Henry Rollins: The Amazon Rainforest Is an Orgy of Life

Henry Rollins: The Amazon Rainforest Is an Orgy of Life
Photo by Heidi May

I have never given the word “biodiversity” much thought. I can’t remember a single time I’ve ever used it in a sentence. But for the last four days, it has been on my mind constantly.

I have been living on the Manatee Explorer, a small tourist boat that takes passengers up and down the Napo River, a tributary of the Amazon. Every day, we get up around 0600 hrs., eat, put on our rubber boots and lifejackets, disembark onto a smaller boat and go exploring.

While I am sure that the places we are visiting have been chosen carefully to give us the best eco-bang for our buck, every moment has been extraordinarily beautiful. Varieties of monkeys, caimans, a Peterson Field Guide’s worth of birds: toucans, macaws, vultures, kingfishers, hawks, eagles, parakeets, herons. The vegetation, as you would expect, is wonderfully out of control. It is an orgy of life.

This is where biodiversity comes into play. There are clumps of trees that are of the same kind here and there, perhaps because that’s where the seeds dropped and didn’t get eaten immediately by something else. But for the most part, what we have been hiking through and boating past is a riot of species scattershot everywhere.

And then there are the rivers. Daily, we leave the Napo to go up other rivers of different types. White water, black water, rivers the color of blood. All have different contents coming from different places and are hosts to different kinds of life.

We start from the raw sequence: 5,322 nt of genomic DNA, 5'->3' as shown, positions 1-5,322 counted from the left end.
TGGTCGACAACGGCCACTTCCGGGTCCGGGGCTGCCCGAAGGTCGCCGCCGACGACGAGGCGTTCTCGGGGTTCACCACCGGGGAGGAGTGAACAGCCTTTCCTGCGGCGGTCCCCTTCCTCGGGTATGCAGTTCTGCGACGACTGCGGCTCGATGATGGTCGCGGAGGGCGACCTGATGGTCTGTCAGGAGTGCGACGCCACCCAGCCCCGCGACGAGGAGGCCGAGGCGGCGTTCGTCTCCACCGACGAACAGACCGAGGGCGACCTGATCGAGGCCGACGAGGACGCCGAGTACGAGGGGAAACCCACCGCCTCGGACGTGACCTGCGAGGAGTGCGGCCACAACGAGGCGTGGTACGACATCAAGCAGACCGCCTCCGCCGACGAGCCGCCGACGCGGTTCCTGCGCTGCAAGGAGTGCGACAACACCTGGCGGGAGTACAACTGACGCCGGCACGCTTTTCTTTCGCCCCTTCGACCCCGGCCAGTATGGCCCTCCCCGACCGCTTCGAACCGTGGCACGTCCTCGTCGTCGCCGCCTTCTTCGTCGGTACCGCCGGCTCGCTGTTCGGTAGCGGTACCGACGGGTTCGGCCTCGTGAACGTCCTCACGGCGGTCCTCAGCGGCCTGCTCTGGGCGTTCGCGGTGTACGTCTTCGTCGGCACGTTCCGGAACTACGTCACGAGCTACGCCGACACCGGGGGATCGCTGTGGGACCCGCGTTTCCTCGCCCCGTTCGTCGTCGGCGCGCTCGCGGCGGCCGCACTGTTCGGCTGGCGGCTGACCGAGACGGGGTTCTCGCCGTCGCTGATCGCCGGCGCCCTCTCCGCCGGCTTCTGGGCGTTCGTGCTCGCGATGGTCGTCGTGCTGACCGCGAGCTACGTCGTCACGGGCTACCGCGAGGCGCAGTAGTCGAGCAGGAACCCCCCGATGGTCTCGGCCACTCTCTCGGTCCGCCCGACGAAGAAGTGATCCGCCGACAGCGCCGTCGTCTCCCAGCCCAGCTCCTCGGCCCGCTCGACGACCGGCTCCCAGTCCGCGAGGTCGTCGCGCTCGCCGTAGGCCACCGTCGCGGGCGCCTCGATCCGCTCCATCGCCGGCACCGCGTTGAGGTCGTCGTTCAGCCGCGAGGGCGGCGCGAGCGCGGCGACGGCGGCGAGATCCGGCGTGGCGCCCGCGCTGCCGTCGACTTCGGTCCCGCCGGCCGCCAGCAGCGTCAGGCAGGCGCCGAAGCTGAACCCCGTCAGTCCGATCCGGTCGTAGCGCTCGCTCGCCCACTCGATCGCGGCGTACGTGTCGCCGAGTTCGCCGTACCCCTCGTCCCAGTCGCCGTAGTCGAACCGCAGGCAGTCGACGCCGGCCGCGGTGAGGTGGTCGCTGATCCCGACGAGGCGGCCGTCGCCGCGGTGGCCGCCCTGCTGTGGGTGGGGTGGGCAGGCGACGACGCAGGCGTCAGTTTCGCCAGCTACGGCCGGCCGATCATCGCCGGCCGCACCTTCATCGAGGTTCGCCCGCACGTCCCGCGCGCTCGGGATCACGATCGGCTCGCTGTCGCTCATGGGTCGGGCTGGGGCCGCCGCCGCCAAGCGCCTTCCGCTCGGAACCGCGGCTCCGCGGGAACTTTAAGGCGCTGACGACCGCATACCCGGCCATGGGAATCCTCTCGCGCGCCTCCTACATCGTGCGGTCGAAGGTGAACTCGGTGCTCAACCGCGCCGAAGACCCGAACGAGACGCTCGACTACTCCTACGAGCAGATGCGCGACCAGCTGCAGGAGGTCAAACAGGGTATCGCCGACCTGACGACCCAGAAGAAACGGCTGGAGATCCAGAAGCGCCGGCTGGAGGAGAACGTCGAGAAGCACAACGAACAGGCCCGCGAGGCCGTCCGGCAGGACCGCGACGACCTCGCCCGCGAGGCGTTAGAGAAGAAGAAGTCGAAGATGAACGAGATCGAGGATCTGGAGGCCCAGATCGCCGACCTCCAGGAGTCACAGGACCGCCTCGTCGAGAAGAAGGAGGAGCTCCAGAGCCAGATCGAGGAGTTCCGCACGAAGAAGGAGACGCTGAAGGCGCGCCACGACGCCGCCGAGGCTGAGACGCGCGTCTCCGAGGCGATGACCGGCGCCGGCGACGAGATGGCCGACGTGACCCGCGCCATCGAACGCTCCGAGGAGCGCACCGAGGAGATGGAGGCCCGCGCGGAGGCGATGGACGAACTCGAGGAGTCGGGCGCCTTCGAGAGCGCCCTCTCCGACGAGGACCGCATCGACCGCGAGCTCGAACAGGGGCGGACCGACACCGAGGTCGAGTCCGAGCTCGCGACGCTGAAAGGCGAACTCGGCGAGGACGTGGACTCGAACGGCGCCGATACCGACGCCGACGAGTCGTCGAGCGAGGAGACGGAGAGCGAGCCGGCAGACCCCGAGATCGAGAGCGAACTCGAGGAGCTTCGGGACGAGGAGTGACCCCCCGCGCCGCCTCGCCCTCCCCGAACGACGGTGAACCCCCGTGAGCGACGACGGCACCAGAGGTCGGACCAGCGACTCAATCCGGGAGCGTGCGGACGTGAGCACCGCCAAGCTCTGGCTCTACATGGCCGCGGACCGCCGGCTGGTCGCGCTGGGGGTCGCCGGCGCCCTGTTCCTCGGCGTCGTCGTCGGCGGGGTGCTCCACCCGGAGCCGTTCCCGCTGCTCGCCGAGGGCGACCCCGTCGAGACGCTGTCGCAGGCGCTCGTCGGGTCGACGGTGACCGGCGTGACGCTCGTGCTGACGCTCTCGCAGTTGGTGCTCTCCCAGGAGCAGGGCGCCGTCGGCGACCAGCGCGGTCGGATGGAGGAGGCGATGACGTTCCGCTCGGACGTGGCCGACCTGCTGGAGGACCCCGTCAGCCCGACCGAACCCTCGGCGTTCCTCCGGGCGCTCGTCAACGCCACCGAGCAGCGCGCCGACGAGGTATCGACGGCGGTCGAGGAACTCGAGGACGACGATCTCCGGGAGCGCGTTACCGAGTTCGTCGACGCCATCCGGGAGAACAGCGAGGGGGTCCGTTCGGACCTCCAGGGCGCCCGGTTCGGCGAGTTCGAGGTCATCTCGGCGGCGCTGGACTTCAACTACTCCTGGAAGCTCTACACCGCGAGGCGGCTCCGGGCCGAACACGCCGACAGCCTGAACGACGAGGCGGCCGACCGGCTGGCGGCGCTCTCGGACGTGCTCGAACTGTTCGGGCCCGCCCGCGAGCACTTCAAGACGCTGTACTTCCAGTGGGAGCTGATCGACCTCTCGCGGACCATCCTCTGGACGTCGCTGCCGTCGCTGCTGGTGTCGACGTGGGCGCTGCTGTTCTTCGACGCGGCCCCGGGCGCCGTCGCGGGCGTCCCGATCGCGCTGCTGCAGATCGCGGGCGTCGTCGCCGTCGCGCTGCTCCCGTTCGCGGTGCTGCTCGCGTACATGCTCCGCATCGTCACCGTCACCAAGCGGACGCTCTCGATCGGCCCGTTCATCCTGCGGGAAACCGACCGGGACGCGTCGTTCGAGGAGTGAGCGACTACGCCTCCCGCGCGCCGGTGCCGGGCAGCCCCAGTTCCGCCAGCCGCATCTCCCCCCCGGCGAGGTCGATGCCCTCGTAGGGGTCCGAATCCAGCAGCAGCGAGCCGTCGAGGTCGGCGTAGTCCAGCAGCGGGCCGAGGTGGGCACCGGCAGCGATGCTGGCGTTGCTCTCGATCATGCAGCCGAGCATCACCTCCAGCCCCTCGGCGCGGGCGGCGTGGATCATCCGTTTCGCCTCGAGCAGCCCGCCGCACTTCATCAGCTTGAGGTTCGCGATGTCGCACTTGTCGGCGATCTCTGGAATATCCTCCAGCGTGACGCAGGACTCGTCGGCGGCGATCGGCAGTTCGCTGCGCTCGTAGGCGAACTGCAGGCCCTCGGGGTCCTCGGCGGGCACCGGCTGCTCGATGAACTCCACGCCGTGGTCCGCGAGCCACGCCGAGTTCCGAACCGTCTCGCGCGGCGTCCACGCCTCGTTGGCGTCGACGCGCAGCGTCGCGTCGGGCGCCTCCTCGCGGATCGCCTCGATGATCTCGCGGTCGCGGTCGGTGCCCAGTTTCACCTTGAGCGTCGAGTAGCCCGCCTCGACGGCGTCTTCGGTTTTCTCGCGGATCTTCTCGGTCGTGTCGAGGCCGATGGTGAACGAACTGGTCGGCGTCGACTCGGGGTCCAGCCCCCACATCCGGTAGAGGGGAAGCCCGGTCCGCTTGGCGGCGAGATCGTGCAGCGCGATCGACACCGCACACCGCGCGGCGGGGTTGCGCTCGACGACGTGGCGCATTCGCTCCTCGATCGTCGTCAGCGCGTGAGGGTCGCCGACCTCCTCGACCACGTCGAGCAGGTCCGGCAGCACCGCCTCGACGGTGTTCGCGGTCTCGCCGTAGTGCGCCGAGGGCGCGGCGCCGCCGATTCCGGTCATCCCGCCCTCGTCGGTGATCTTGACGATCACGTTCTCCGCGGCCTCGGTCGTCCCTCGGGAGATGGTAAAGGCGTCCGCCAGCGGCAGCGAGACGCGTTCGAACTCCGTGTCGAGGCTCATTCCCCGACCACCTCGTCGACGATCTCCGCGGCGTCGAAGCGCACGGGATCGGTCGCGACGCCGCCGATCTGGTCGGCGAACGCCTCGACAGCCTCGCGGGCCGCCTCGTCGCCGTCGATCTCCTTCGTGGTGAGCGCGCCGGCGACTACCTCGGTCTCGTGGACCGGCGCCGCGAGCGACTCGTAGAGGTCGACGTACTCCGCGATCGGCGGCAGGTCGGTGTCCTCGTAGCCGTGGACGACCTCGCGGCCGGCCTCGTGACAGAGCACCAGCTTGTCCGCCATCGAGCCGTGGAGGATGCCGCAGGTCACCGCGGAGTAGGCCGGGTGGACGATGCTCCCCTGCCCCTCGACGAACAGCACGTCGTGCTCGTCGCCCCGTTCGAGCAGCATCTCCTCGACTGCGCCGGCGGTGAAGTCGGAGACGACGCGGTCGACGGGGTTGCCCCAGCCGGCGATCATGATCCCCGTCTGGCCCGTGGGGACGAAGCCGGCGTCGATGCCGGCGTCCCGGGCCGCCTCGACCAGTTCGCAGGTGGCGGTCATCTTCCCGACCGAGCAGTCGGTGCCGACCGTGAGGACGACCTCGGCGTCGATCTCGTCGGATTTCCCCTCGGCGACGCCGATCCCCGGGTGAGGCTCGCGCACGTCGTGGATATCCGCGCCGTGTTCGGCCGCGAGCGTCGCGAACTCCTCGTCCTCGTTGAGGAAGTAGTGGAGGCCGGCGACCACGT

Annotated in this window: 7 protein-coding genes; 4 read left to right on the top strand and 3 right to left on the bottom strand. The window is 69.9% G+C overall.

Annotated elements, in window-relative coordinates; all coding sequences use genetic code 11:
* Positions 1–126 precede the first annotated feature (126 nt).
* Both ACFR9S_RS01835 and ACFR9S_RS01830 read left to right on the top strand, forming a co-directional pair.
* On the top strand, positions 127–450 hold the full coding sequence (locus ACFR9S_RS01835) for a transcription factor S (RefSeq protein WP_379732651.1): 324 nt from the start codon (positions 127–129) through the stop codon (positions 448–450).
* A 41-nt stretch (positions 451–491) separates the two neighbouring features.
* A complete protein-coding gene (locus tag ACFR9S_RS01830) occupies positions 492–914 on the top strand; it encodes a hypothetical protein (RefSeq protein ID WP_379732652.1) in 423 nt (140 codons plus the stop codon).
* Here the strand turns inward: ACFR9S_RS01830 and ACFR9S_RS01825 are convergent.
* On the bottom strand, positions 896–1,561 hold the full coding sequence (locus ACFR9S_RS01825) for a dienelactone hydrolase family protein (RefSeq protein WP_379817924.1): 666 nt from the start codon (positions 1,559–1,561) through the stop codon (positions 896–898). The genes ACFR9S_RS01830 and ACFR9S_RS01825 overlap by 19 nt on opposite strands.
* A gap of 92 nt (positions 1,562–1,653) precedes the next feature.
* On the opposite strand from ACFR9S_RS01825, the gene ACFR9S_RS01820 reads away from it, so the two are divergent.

Two days ago, we pulled into a quiet bit of river, almost lake-like, the water seeming not to move. The motor was cut and we just sat; the bird sounds started as soon as the motor sound trailed off, like a cross-fade.

One of the guides pointed to some rings that had appeared in the water. Two dolphins surfaced, a mother and offspring, mostly gray, but the mother showed some pink on her sides. We watched them arc out of the water and then disappear. They are so rarefied at this point that they could not survive in saltwater. Unsurprisingly, they are endangered.

Everywhere you look, there are trees down. Even the bigger varieties are shallow-rooted, apparently from the clay beneath the topsoil. It doesn’t take much to knock them over.

I am sitting on the back of the Manatee right now. The view is an uninterrupted line of trees, cross-tied with vines. It seems impenetrable.

We hiked through mud to get to a massive tree with a metal staircase built next to it, which allowed us to walk all the way to the top and onto a platform. One of the guides, Raoul, talked about some of the species that live on the tree. About 50 varieties of ants alone. Vines and plants, their seeds dropped by birds or wind, land on branches that have so much sediment that they can actually grow there. Moss, lichen, bats, snakes, lizards, insects of all kinds, parasites that feed off the tree and, of course, the birds.